another press conference, the
NTSB has indicated additional information about the timeline for the speed
of Amtrak 188. Mr. Sumwalt has indicated that 65 seconds before the video
stops, the train was traveling at over 70mph; at 43 seconds, it was above
80mph; at 31 seconds, it was above 90 mph; at 16 seconds, it was above
100 mph. As such, we now know that the train was accelerating until the
engineer applied the full emergency braking system a few seconds before
the derailment. There is still much investigation to be done before causation
can be established.
Will Amtrak Passengers Face A Cap on Compensation?
The derailment of Amtrak Train 188 is drawing sharp criticism of the passenger
train service and the federal government. As more information about the
failure to update safety mechanisms on Amtrak's rail lines emerges,
many Americans are beginning to wonder who should be held responsible
and how. But, passengers injured in the tragic and preventable incident
last Tuesday will soon discover that the federal government limited Amtrak's
liability for these kinds of disasters almost 18 years ago.
In 1997, when Amtrak was facing bankruptcy, Congress
passed a federal law capping the amount of money that a passenger rail
company, like Amtrak, would be required to pay injured passengers. As part of a national movement toward tort reform, Congress believed
that limiting Amtrak's responsibility to compensate the injured would
deter frivolous lawsuits and save the passenger rail service from almost-certain
bankruptcy. Eighteen years later, the law remains unchanged, without any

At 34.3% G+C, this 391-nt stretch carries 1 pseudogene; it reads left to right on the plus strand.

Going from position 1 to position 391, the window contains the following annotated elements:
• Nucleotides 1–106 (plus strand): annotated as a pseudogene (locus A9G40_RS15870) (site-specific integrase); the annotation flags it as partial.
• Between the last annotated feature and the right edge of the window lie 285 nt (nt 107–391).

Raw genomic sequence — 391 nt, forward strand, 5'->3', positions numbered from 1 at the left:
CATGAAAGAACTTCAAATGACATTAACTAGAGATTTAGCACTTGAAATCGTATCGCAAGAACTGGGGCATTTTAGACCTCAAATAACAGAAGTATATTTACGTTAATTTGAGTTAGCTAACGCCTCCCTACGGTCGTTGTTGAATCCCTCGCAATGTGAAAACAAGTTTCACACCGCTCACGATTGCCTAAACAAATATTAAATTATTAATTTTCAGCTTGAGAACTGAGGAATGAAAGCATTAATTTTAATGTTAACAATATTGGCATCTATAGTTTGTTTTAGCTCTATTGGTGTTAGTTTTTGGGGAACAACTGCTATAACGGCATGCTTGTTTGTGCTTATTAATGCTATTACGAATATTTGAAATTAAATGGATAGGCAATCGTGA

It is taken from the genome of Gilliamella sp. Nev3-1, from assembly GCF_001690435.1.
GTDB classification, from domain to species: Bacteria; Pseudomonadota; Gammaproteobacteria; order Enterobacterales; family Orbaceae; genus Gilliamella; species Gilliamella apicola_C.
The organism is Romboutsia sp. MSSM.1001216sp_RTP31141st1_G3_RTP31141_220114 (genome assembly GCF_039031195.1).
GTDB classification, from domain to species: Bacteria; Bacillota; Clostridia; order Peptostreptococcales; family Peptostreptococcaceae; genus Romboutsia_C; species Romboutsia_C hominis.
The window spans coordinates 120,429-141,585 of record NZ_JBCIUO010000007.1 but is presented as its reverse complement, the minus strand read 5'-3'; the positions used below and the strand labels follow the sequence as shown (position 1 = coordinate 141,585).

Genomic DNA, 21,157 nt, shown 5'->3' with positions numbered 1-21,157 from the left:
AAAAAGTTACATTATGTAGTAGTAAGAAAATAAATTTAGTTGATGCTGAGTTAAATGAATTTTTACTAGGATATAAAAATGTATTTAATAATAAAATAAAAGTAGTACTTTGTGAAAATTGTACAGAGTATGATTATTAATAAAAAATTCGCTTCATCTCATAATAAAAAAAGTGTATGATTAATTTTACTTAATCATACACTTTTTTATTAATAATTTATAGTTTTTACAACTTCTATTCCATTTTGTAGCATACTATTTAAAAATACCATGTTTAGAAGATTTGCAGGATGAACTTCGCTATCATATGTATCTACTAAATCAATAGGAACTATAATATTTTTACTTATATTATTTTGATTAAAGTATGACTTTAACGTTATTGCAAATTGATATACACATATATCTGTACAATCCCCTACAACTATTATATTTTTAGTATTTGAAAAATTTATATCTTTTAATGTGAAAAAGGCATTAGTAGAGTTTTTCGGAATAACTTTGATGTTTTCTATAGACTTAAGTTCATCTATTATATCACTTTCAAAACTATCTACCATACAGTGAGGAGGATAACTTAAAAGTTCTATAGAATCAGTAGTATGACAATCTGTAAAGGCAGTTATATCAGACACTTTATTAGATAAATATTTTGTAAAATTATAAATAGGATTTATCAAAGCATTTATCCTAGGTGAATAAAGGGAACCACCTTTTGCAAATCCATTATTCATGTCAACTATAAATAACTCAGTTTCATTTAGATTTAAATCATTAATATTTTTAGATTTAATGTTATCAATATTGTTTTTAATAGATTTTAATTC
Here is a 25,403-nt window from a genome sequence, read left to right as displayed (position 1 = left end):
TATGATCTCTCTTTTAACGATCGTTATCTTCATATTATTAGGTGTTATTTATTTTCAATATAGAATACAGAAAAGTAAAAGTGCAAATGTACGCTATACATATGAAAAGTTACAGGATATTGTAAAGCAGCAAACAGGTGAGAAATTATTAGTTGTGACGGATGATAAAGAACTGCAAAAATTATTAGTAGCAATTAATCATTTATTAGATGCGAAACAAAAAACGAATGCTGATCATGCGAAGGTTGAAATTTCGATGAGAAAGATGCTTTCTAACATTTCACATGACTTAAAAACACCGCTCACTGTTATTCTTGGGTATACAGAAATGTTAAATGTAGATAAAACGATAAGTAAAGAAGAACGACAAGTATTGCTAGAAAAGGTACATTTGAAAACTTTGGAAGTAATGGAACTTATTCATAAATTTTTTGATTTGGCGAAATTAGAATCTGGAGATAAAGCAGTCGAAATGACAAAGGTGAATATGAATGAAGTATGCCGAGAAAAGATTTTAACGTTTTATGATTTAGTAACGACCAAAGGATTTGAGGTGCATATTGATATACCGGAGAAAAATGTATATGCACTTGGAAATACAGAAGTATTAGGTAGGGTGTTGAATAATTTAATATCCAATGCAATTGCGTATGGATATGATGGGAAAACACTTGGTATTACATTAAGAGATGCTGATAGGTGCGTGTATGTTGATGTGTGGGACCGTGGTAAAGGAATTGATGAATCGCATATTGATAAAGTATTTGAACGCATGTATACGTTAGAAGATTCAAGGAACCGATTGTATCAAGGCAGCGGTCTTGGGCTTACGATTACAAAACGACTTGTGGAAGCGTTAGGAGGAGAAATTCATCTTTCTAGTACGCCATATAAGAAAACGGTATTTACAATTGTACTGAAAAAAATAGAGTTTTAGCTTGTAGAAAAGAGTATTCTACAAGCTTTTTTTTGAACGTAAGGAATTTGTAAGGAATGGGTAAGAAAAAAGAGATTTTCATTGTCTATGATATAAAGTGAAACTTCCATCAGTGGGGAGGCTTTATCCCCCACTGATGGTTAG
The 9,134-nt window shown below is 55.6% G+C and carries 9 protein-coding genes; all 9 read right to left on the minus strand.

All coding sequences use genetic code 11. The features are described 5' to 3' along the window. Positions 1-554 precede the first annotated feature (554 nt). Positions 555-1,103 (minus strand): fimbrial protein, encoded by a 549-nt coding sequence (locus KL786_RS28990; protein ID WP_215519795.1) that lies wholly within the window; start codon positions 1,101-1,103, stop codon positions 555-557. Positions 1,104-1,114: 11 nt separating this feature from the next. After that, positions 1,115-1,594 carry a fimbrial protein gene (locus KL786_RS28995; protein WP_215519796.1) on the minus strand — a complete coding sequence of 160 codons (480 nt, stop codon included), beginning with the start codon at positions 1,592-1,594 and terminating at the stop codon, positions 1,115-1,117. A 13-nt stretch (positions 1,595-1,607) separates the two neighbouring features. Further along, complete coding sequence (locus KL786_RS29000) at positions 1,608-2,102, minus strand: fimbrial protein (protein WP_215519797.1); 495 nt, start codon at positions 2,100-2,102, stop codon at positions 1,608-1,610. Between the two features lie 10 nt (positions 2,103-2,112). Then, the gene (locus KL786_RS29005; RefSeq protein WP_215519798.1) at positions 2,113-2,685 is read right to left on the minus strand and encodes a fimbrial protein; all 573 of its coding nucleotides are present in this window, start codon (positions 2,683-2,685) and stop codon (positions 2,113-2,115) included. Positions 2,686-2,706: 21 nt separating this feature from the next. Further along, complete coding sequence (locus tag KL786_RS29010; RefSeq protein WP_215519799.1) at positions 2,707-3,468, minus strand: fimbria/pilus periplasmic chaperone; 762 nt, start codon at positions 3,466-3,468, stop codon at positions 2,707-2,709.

adjustments for inflation or rising medical costs. Still bound by the
1997 law, the aggregate allowable award for
all injuries arising from a single accident cannot exceed $200,000,000, including
punitive damages and regardless of fault, cause, or even gross negligence.
While $200,000,000 may seem like a very large sum of money, it is not enough
for people injured in derailments and collisions. In fact, when a large
number of casualties are involved, it is not uncommon to see many of the
injured left unfairly compensated by the $200,000,000 cap. After a 2008
MetroLink collision that left 25 people dead and dozens injured, for example,
Judge Peter Lichtman
was reported by the Los Angeles Daily News to have said, "[t]here is not enough money to compensate the victims for future
medical care and past pain and suffering." Sadly, many of the injured
in that case were never adequately compensated for their suffering despite
MetroLink's clear wrongdoing.
Of note, many news outlets are reporting that an employee has filed the
first lawsuit related to the derailment. It appears that the employee
has brought both FELA and common law claims. The FELA claims are specifically
excluded from the liability cap (see subsection d). If the employee is
found to not be engaged in the furtherance of interstate commerce (the
employee may or may not have been working at the time of the derailment
- this fact is still unknown to us), and is considered a passenger, then
the cap may apply.
If you, or a loved one, have been injured in a railroad accident, please
contact us to discuss your legal rights.